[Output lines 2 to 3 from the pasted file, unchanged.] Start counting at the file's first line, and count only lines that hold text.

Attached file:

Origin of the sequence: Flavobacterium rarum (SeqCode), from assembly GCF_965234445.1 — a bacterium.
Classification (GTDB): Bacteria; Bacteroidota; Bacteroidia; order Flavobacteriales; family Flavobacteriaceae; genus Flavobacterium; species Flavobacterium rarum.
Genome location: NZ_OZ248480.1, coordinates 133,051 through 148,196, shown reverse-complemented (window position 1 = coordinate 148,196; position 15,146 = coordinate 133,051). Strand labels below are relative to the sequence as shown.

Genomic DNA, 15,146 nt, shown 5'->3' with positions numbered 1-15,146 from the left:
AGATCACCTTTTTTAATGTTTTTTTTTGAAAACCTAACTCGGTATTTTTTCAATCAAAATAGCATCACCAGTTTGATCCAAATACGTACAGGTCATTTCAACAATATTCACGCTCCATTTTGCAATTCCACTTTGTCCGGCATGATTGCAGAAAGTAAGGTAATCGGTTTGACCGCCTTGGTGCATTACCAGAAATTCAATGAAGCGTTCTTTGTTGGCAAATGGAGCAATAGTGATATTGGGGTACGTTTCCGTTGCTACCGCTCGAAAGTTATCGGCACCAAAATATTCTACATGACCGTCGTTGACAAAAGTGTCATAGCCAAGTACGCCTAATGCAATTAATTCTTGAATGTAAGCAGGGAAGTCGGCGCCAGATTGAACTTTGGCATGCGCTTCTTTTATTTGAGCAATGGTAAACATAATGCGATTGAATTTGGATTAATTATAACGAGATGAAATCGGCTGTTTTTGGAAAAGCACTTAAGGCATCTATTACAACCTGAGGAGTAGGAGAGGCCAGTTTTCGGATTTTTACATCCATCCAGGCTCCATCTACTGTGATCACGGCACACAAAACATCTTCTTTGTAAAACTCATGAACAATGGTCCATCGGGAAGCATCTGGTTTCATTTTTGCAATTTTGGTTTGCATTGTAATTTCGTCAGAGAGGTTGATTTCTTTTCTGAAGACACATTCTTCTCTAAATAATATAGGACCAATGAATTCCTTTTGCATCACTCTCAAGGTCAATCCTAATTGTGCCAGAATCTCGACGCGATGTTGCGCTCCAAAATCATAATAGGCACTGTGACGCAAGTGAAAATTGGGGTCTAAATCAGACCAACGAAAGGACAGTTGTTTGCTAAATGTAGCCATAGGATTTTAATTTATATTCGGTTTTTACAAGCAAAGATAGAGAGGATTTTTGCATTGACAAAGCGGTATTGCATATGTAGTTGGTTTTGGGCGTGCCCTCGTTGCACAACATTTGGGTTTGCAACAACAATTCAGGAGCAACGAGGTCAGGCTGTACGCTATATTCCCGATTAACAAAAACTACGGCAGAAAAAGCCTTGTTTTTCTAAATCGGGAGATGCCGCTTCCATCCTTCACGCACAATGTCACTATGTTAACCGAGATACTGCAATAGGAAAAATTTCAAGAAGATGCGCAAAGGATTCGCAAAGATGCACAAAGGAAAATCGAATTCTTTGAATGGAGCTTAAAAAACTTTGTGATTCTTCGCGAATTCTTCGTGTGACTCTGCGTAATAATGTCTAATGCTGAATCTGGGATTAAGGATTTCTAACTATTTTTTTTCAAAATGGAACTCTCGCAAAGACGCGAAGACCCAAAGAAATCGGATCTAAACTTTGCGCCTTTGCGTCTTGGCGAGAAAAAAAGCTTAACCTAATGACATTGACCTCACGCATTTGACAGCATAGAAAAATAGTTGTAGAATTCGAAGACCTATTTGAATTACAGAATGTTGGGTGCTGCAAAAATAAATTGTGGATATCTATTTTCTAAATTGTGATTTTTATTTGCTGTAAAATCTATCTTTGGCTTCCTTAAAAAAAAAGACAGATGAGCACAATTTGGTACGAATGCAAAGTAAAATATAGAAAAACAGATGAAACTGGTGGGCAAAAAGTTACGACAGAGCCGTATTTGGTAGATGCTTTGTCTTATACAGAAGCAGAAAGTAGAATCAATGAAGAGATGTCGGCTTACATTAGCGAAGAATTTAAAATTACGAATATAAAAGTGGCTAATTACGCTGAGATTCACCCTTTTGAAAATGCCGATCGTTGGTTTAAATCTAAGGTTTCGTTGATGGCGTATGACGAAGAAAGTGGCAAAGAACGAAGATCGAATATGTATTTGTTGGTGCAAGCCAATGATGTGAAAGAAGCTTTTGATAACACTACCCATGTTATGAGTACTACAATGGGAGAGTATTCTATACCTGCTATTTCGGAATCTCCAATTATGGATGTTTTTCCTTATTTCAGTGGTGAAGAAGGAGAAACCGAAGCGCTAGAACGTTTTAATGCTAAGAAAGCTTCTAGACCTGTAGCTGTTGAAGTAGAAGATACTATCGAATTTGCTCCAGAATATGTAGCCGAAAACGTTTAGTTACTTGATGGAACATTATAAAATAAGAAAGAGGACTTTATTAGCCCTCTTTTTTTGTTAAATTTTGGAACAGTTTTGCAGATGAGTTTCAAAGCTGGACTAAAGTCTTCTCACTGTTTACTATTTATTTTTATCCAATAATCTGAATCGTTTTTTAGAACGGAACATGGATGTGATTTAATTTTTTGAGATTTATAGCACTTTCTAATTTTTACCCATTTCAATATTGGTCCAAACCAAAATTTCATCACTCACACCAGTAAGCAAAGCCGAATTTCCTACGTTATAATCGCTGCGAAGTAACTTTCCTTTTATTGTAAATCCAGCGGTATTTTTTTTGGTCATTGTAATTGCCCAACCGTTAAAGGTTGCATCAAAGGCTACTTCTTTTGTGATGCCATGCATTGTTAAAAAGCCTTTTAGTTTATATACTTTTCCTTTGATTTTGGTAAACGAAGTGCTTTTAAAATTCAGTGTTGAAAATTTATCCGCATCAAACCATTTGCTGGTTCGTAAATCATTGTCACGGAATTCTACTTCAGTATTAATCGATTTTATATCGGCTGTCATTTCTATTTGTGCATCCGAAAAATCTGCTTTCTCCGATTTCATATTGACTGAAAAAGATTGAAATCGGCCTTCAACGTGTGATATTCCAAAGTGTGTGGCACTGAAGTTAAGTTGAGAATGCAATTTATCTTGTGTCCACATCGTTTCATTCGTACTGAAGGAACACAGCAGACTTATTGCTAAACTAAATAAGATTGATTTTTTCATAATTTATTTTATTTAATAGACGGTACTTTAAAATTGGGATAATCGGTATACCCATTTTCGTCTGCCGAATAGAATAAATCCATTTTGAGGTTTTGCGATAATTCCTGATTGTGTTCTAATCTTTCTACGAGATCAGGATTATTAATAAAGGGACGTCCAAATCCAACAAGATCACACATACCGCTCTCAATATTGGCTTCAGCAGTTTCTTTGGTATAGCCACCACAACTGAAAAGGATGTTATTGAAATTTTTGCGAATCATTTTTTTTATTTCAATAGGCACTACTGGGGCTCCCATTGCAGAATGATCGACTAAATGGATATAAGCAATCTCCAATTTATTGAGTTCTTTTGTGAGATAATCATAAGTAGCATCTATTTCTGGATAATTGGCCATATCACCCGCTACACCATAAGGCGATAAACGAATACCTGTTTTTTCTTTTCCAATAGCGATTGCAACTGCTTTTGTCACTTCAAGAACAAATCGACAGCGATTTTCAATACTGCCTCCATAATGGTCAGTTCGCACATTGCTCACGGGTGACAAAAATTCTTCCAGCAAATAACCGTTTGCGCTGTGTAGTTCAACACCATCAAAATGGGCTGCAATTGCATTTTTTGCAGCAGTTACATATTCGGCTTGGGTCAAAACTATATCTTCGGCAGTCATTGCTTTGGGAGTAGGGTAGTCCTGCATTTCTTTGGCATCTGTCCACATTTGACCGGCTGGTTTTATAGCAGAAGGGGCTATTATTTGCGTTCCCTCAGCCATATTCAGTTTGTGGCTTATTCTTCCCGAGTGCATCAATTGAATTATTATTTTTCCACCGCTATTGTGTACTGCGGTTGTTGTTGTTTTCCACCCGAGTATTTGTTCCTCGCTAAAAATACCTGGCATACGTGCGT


Classification (GTDB): Bacteria; Bacteroidota; Bacteroidia; order Flavobacteriales; family Flavobacteriaceae; genus Flavobacterium; species Flavobacterium rarum.
Genome location: NZ_OZ248480.1, coordinates 133,051 through 148,196, shown reverse-complemented (window position 1 = coordinate 148,196; position 15,146 = coordinate 133,051). Strand labels below are relative to the sequence as shown.